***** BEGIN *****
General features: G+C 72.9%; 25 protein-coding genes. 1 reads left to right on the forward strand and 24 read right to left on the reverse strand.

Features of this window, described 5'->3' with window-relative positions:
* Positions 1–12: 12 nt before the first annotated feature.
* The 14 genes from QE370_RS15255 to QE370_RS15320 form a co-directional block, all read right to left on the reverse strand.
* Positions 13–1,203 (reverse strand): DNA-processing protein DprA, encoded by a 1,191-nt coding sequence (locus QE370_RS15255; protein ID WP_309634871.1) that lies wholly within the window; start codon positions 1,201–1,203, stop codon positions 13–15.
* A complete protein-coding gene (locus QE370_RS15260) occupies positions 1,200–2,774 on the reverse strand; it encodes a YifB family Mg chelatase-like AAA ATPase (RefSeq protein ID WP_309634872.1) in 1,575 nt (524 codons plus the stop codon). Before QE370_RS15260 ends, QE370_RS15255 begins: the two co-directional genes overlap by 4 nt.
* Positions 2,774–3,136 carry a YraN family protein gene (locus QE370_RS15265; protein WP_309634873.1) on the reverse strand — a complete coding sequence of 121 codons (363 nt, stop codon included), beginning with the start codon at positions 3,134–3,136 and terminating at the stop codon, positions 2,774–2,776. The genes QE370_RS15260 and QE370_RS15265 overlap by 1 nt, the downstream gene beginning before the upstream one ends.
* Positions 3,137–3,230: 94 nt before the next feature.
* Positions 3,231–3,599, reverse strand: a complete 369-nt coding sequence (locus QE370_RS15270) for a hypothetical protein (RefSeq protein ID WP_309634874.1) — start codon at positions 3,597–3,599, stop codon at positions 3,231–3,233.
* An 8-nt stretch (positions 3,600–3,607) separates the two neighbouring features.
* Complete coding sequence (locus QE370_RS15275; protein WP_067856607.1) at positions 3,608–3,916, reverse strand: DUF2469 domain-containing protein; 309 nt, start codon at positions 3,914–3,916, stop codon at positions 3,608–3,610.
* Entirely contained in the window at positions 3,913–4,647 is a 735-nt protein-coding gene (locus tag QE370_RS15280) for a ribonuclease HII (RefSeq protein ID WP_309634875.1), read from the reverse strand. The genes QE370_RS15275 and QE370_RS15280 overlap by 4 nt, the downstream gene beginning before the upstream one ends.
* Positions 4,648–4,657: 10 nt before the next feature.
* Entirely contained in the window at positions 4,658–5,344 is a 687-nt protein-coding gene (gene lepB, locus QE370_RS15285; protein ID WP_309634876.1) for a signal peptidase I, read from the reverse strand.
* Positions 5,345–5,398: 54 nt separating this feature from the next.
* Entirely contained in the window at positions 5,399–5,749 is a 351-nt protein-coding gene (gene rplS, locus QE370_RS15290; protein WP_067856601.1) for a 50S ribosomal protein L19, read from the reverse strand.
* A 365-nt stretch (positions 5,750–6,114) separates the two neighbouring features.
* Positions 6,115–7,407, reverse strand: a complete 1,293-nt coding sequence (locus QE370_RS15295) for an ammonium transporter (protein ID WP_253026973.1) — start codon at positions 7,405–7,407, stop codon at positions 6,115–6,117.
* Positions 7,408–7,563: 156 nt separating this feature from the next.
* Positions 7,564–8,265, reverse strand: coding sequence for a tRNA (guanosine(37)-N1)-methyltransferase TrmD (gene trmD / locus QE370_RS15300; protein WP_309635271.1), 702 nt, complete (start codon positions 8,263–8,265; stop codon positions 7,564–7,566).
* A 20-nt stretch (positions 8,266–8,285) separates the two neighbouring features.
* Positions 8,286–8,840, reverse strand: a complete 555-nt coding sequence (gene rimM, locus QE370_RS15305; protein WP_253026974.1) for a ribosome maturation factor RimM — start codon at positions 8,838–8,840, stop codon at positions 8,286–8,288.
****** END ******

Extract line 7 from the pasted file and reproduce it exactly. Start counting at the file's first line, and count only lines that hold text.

* Positions 2,774–3,136 carry a YraN family protein gene (locus QE370_RS15265; protein WP_309634873.1) on the reverse strand — a complete coding sequence of 121 codons (363 nt, stop codon included), beginning with the start codon at positions 3,134–3,136 and terminating at the stop codon, positions 2,774–2,776. The genes QE370_RS15260 and QE370_RS15265 overlap by 1 nt, the downstream gene beginning before the upstream one ends.